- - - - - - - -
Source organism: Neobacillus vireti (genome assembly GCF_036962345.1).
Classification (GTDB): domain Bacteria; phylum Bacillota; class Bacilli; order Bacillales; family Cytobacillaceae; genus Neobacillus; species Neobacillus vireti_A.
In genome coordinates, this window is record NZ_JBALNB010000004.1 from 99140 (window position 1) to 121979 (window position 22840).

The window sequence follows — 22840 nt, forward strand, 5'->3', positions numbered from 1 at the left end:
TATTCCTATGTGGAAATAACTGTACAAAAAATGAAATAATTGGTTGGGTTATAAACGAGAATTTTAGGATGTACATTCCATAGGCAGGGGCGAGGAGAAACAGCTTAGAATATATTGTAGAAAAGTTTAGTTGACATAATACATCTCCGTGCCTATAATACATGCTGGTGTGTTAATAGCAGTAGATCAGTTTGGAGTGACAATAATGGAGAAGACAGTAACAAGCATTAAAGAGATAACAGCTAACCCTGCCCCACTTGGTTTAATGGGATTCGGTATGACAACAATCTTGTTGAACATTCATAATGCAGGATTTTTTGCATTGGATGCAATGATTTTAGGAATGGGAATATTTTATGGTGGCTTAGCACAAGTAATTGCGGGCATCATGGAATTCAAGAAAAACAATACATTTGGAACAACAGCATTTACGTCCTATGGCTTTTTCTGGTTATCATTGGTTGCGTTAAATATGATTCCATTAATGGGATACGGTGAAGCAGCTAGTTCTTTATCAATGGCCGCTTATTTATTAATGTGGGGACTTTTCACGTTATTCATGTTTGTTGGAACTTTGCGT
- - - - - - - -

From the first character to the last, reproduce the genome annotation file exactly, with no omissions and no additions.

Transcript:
Source organism: Neobacillus vireti (genome assembly GCF_036962345.1).
Classification (GTDB): domain Bacteria; phylum Bacillota; class Bacilli; order Bacillales; family Cytobacillaceae; genus Neobacillus; species Neobacillus vireti_A.
In genome coordinates, this window is record NZ_JBALNB010000004.1 from 99140 (window position 1) to 121979 (window position 22840).

The window sequence follows — 22840 nt, forward strand, 5'->3', positions numbered from 1 at the left end:
TATTCCTATGTGGAAATAACTGTACAAAAAATGAAATAATTGGTTGGGTTATAAACGAGAATTTTAGGATGTACATTCCATAGGCAGGGGCGAGGAGAAACAGCTTAGAATATATTGTAGAAAAGTTTAGTTGACATAATACATCTCCGTGCCTATAATACATGCTGGTGTGTTAATAGCAGTAGATCAGTTTGGAGTGACAATAATGGAGAAGACAGTAACAAGCATTAAAGAGATAACAGCTAACCCTGCCCCACTTGGTTTAATGGGATTCGGTATGACAACAATCTTGTTGAACATTCATAATGCAGGATTTTTTGCATTGGATGCAATGATTTTAGGAATGGGAATATTTTATGGTGGCTTAGCACAAGTAATTGCGGGCATCATGGAATTCAAGAAAAACAATACATTTGGAACAACAGCATTTACGTCCTATGGCTTTTTCTGGTTATCATTGGTTGCGTTAAATATGATTCCATTAATGGGATACGGTGAAGCAGCTAGTTCTTTATCAATGGCCGCTTATTTATTAATGTGGGGACTTTTCACGTTATTCATGTTTGTTGGAACTTTGCGT